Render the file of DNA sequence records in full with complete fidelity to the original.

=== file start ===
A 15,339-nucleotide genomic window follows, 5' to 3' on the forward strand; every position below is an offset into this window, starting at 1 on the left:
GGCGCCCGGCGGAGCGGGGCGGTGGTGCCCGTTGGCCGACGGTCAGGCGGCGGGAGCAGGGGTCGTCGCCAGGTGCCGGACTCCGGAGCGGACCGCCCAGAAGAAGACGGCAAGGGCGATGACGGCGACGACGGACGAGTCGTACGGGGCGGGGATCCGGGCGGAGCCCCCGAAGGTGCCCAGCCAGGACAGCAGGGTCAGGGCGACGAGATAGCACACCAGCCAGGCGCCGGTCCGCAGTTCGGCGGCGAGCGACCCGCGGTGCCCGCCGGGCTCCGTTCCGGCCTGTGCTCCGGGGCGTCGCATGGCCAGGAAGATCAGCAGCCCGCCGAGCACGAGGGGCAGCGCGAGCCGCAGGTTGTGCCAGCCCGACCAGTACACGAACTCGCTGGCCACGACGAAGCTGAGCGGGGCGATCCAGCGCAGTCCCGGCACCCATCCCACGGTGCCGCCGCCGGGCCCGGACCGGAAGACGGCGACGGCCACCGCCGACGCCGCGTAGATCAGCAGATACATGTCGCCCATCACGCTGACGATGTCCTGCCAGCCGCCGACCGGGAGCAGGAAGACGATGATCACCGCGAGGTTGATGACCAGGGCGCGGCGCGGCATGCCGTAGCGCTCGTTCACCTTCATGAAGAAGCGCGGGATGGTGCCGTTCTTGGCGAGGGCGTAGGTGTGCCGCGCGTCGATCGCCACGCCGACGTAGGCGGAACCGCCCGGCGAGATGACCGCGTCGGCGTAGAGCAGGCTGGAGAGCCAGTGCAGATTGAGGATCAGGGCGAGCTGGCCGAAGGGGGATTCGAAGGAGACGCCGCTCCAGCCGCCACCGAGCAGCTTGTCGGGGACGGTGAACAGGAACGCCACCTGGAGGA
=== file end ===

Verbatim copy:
A 15,339-nucleotide genomic window follows, 5' to 3' on the forward strand; every position below is an offset into this window, starting at 1 on the left:
GGCGCCCGGCGGAGCGGGGCGGTGGTGCCCGTTGGCCGACGGTCAGGCGGCGGGAGCAGGGGTCGTCGCCAGGTGCCGGACTCCGGAGCGGACCGCCCAGAAGAAGACGGCAAGGGCGATGACGGCGACGACGGACGAGTCGTACGGGGCGGGGATCCGGGCGGAGCCCCCGAAGGTGCCCAGCCAGGACAGCAGGGTCAGGGCGACGAGATAGCACACCAGCCAGGCGCCGGTCCGCAGTTCGGCGGCGAGCGACCCGCGGTGCCCGCCGGGCTCCGTTCCGGCCTGTGCTCCGGGGCGTCGCATGGCCAGGAAGATCAGCAGCCCGCCGAGCACGAGGGGCAGCGCGAGCCGCAGGTTGTGCCAGCCCGACCAGTACACGAACTCGCTGGCCACGACGAAGCTGAGCGGGGCGATCCAGCGCAGTCCCGGCACCCATCCCACGGTGCCGCCGCCGGGCCCGGACCGGAAGACGGCGACGGCCACCGCCGACGCCGCGTAGATCAGCAGATACATGTCGCCCATCACGCTGACGATGTCCTGCCAGCCGCCGACCGGGAGCAGGAAGACGATGATCACCGCGAGGTTGATGACCAGGGCGCGGCGCGGCATGCCGTAGCGCTCGTTCACCTTCATGAAGAAGCGCGGGATGGTGCCGTTCTTGGCGAGGGCGTAGGTGTGCCGCGCGTCGATCGCCACGCCGACGTAGGCGGAACCGCCCGGCGAGATGACCGCGTCGGCGTAGAGCAGGCTGGAGAGCCAGTGCAGATTGAGGATCAGGGCGAGCTGGCCGAAGGGGGATTCGAAGGAGACGCCGCTCCAGCCGCCACCGAGCAGCTTGTCGGGGACGGTGAACAGGAACGCCACCTGGAGGA